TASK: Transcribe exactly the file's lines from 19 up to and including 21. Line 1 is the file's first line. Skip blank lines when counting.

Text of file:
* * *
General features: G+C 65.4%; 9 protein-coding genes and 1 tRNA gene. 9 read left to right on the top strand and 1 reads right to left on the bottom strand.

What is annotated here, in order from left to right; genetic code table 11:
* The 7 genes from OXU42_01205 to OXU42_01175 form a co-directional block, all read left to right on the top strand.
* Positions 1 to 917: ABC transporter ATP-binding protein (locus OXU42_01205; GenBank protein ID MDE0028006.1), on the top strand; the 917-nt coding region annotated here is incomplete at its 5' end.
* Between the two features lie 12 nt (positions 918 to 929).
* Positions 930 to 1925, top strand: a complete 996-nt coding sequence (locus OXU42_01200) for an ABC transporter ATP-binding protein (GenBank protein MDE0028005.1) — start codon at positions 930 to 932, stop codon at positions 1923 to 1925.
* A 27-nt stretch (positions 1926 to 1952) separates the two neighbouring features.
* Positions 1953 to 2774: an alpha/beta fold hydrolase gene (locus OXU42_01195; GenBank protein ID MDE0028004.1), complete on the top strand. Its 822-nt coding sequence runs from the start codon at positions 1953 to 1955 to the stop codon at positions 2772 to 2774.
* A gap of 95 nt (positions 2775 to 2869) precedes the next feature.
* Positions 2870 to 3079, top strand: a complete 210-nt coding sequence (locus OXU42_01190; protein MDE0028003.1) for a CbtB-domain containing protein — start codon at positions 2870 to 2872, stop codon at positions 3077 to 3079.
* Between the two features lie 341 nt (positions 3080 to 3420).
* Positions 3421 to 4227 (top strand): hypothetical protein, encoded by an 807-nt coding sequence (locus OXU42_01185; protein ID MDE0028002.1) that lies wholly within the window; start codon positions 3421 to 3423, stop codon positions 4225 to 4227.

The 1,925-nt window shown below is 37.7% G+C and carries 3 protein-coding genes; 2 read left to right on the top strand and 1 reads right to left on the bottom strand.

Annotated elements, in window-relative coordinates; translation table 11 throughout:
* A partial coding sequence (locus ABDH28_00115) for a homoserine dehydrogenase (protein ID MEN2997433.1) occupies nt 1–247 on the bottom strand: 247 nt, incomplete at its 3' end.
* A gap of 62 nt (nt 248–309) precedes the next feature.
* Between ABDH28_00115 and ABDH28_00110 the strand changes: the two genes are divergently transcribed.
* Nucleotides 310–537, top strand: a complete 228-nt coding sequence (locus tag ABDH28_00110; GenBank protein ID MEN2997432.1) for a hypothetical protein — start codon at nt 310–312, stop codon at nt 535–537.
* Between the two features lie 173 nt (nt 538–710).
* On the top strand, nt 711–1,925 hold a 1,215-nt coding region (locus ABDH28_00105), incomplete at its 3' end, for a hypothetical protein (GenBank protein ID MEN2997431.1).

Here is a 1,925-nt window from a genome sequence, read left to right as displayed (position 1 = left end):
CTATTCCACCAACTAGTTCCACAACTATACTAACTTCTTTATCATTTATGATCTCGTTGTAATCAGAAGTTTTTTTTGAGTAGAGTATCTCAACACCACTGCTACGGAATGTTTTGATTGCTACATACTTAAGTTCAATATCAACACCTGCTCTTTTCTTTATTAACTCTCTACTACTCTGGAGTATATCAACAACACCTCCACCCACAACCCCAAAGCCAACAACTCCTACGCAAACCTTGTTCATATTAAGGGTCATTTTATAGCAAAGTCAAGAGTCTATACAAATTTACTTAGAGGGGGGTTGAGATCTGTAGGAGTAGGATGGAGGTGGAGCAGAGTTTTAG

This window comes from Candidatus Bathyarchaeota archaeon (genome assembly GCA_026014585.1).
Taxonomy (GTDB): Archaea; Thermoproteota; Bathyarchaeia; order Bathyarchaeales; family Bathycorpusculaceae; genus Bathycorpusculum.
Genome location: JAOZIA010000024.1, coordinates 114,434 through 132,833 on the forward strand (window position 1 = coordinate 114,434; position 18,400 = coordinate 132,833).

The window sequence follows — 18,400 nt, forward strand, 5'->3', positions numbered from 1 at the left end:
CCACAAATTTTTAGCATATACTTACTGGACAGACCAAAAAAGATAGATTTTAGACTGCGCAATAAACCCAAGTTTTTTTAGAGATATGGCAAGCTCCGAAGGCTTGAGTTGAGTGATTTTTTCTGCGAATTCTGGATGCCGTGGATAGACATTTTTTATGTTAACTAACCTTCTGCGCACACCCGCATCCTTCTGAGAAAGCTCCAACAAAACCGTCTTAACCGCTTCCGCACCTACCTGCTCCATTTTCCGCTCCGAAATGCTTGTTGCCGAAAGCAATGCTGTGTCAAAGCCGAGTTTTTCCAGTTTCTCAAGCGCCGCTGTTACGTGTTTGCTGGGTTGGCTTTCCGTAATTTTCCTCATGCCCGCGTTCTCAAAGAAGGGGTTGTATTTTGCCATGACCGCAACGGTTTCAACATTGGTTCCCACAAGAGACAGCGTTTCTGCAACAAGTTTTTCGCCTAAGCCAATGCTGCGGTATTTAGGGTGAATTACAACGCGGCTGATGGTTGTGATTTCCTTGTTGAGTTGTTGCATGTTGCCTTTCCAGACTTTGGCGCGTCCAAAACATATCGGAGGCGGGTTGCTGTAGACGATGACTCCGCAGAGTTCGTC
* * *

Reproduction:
* Between the two features lie 173 nt (nt 538–710).
* On the top strand, nt 711–1,925 hold a 1,215-nt coding region (locus ABDH28_00105), incomplete at its 3' end, for a hypothetical protein (GenBank protein ID MEN2997431.1).

Here is a 1,925-nt window from a genome sequence, read left to right as displayed (position 1 = left end):